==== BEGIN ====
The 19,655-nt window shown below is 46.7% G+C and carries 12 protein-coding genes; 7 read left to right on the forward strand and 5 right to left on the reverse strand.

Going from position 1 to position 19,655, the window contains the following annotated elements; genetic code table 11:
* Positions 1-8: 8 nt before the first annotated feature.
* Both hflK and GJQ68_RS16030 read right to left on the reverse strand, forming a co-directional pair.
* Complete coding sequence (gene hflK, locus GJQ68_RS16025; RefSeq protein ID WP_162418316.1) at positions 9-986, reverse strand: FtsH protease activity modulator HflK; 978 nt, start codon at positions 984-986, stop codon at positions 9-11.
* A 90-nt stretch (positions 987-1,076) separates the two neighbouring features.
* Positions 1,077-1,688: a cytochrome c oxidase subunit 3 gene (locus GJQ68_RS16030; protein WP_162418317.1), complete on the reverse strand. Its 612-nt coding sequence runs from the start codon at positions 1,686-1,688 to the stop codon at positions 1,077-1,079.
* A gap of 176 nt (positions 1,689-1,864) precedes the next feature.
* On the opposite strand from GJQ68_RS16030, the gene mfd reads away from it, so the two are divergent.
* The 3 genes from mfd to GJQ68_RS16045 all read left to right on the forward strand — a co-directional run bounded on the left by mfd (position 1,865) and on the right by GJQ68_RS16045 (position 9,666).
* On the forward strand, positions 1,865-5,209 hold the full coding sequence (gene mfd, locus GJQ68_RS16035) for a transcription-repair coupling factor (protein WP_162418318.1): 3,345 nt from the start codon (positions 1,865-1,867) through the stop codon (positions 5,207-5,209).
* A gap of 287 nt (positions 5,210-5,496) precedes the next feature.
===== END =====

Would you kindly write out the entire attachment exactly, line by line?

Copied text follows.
The 19,655-nt window shown below is 46.7% G+C and carries 12 protein-coding genes; 7 read left to right on the forward strand and 5 right to left on the reverse strand.

Going from position 1 to position 19,655, the window contains the following annotated elements; genetic code table 11:
* Positions 1-8: 8 nt before the first annotated feature.
* Both hflK and GJQ68_RS16030 read right to left on the reverse strand, forming a co-directional pair.
* Complete coding sequence (gene hflK, locus GJQ68_RS16025; RefSeq protein ID WP_162418316.1) at positions 9-986, reverse strand: FtsH protease activity modulator HflK; 978 nt, start codon at positions 984-986, stop codon at positions 9-11.
* A 90-nt stretch (positions 987-1,076) separates the two neighbouring features.
* Positions 1,077-1,688: a cytochrome c oxidase subunit 3 gene (locus GJQ68_RS16030; protein WP_162418317.1), complete on the reverse strand. Its 612-nt coding sequence runs from the start codon at positions 1,686-1,688 to the stop codon at positions 1,077-1,079.
* A gap of 176 nt (positions 1,689-1,864) precedes the next feature.
* On the opposite strand from GJQ68_RS16030, the gene mfd reads away from it, so the two are divergent.
* The 3 genes from mfd to GJQ68_RS16045 all read left to right on the forward strand — a co-directional run bounded on the left by mfd (position 1,865) and on the right by GJQ68_RS16045 (position 9,666).
* On the forward strand, positions 1,865-5,209 hold the full coding sequence (gene mfd, locus GJQ68_RS16035) for a transcription-repair coupling factor (protein WP_162418318.1): 3,345 nt from the start codon (positions 1,865-1,867) through the stop codon (positions 5,207-5,209).
* A gap of 287 nt (positions 5,210-5,496) precedes the next feature.